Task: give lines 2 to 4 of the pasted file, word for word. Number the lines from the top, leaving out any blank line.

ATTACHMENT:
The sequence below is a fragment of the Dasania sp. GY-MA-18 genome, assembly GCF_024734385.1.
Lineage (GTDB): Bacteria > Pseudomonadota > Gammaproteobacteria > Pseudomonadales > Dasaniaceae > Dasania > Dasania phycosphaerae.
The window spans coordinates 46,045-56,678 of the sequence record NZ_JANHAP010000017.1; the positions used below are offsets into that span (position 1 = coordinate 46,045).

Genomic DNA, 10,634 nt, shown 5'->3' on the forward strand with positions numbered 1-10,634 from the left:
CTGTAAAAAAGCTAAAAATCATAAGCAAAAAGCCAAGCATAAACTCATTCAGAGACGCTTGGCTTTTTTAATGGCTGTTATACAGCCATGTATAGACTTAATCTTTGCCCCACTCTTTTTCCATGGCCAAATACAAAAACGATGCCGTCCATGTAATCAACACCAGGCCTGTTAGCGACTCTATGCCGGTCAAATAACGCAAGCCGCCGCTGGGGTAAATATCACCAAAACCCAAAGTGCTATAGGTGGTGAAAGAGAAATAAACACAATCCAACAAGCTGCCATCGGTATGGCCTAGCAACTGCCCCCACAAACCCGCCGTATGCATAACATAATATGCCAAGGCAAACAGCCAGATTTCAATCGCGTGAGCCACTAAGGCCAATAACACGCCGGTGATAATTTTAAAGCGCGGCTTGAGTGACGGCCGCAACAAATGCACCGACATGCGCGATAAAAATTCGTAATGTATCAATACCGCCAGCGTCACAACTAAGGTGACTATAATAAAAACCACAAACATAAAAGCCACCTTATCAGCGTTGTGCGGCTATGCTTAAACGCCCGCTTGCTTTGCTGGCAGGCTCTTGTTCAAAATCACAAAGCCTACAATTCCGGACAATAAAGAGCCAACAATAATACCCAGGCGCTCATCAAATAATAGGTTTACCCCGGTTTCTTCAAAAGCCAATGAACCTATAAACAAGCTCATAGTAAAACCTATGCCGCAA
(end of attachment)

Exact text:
Lineage (GTDB): Bacteria > Pseudomonadota > Gammaproteobacteria > Pseudomonadales > Dasaniaceae > Dasania > Dasania phycosphaerae.
The window spans coordinates 46,045-56,678 of the sequence record NZ_JANHAP010000017.1; the positions used below are offsets into that span (position 1 = coordinate 46,045).

Genomic DNA, 10,634 nt, shown 5'->3' on the forward strand with positions numbered 1-10,634 from the left: